Even to the casual observer it was obvious that McClure was sending these Investigators on a death march. McClure’s plan, however, wasn’t designed to save them, but to give the Investigators remaining onboard the strongest chance of survival, including himself…[He decided to] put the traveling men on full rations for a month before their expected departure in mid-April. This helped raise their spirits a bit, and fill out their gaunt faces; but did little to alleviate their underlying debility. Ironically, the men McClure proposed sending away seemed happy at the prospect while those staying behind appeared despondent. When one veteran earmarked for the death march was interviewed in his old age he said they were all quite certain they were going to die on the march, but they preferred to die trying to get out rather than dying doing nothing and just waiting in Investigator for the inevitable.
On 5 April, one of the crew, Boil, died of dysentery and scurvy…Despite Boil’s death McClure ordered the Investigators to load their sledges.
Across the strait, Resolutes had started their spring travels, including the use of dogs. Kellett had brought his ever faithful dog with him to the Arctic. Napoleon, called Naps for short, was an Irish retriever and a favourite amongst the men. Even McClintock had a soft spot for him. Although he would remain a steadfast proponent of man-drawn sledges McClintock supported Kellett’s decision to pick up dogs for pulling teams when they were still at Lively. After one was lost, the remaining dogs were: Lion, the team leader; Jenny, Skaings, Oosky, and Sophie, named after one of the women from Lively who had joined the men for their impromptu ball. Both Sophie and Jenny had had litters of pups in the late autumn of 1852, four of which survived. The dogs soon proved their worth on the trip to the Investigator.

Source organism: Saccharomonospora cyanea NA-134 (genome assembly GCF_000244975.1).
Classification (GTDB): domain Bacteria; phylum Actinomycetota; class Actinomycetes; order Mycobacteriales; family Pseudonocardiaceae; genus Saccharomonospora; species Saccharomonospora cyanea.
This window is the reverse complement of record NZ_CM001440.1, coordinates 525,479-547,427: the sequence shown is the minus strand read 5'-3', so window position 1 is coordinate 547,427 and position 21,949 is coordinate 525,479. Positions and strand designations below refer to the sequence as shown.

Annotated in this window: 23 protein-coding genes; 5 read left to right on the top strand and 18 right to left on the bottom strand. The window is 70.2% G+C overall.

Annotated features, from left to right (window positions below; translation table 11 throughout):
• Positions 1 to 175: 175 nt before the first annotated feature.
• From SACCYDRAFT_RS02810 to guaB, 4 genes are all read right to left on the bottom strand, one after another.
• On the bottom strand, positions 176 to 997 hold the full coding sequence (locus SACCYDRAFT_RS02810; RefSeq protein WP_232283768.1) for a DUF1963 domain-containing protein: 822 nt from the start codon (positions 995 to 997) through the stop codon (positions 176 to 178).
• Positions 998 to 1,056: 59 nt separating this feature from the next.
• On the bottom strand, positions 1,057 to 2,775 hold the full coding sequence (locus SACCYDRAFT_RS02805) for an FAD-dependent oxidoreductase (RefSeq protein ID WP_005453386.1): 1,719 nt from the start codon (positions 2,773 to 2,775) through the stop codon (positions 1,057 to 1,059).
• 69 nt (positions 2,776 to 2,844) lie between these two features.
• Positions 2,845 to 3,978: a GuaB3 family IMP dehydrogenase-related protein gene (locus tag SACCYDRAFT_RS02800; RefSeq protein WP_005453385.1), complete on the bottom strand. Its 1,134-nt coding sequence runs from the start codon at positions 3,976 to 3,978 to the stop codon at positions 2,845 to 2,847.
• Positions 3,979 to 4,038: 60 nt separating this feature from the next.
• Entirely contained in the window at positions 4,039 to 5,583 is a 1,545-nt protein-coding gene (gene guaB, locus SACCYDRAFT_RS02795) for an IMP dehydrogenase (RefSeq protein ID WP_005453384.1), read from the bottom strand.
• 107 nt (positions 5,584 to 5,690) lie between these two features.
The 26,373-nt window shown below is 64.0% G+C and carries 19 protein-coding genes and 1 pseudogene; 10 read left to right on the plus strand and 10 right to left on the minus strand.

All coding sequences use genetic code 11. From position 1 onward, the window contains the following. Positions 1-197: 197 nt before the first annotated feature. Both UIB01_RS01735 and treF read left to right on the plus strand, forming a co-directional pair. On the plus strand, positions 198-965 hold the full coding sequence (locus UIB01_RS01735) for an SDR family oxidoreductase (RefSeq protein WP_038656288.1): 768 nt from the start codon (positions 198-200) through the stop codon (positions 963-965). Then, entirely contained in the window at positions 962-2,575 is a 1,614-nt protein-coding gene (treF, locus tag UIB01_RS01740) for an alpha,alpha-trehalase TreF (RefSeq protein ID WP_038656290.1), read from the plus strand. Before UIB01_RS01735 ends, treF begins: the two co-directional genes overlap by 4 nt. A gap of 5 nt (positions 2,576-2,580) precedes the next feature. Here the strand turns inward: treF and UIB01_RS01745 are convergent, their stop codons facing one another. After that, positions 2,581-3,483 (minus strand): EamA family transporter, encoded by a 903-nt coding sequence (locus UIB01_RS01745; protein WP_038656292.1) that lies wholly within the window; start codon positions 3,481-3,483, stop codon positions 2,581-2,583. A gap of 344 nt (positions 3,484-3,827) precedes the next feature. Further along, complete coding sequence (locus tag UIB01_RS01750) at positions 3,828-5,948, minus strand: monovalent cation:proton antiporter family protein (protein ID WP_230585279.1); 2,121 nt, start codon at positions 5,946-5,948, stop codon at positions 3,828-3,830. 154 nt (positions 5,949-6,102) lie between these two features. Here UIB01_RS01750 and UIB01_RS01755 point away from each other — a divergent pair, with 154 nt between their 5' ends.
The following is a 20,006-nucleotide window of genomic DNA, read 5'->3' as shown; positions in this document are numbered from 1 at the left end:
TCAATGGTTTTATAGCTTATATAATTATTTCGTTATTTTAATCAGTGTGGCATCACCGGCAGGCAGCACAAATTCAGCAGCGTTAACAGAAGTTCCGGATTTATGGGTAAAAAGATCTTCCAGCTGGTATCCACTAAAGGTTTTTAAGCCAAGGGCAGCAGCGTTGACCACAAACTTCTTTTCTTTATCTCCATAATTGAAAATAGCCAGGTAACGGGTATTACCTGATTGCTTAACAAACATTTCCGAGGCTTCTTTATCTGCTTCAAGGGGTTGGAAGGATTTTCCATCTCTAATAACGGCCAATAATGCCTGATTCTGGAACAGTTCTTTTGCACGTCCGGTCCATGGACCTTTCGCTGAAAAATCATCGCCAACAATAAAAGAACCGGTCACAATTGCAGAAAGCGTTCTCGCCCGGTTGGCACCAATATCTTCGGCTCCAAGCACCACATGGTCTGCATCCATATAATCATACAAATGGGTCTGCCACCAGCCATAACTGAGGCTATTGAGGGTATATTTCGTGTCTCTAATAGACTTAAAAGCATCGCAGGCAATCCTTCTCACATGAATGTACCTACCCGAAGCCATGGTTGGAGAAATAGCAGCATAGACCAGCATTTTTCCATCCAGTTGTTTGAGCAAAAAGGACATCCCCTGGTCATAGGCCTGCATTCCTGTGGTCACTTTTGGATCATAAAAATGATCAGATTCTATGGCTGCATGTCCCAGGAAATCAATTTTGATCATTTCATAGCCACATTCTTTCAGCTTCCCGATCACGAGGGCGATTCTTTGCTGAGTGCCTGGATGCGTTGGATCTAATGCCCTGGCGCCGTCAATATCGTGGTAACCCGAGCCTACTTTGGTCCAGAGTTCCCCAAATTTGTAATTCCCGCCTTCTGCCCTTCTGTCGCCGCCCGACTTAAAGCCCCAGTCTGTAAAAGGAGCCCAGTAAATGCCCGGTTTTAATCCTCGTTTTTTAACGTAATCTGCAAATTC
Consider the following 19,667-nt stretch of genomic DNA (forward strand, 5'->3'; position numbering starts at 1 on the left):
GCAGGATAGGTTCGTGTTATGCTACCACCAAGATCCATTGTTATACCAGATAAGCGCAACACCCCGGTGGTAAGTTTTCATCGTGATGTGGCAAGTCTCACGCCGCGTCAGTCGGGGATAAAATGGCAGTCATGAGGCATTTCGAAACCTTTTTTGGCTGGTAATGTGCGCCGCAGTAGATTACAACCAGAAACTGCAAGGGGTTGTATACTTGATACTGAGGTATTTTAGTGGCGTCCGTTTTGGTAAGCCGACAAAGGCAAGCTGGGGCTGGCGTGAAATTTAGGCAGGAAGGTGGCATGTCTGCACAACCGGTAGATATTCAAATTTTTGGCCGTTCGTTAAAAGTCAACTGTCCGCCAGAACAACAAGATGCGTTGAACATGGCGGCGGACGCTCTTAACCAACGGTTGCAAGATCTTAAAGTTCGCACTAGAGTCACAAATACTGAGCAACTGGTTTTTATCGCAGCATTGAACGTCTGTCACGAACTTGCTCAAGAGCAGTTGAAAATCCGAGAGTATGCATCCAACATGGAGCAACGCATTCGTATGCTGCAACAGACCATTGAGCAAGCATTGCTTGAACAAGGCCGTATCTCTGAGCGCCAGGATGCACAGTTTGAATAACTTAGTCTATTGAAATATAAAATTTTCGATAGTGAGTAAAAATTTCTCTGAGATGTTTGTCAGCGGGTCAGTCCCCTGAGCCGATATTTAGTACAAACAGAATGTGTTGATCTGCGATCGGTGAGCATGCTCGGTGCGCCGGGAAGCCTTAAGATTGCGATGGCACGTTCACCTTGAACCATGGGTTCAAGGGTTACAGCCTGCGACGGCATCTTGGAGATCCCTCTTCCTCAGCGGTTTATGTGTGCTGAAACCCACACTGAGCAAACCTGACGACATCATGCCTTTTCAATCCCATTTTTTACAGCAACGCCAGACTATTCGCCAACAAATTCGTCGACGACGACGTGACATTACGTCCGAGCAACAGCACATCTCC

Lieutenant Bedford Pim was tasked with contacting the Investigator in March 1853. His sledge was John Barrow and his men were Joseph Parr, gunner’s mate; Joseph Gibson, carpenter’s mate; William Hannan, able seaman; John Silvey, ice quartermaster; and able seamen Thomas Northhouse, John McClean, and Henry Richards. They expected to be gone for 41 days, until 19 April.
Anticipating a need for medical help, Kellett selected Dr. Domville to go too with the James Fitzimans, expecting to be away 41 days, 10 March – 14 April. His men were Robert Haile, sail maker; Emanuel Bidgood, able seaman, and five dogs. They were to be assisted by Roche’s satellite sledge, Beauty, which had the very appropriate motto ‘my God is my rock’. He’d be away for only ten days with James Cornelius, bo’s’n’s mate; Philip Thomas, fo’c’l captain; Royal Marine Sergeant Richard Hobbs; and able seamen Thomas Manson, William Power, William Culver, George Bell, William Savage; five dogs and one puppy.
Pim began training in February, using long walks to build up their strength…”
To be continued next week when we have wifi at our new home!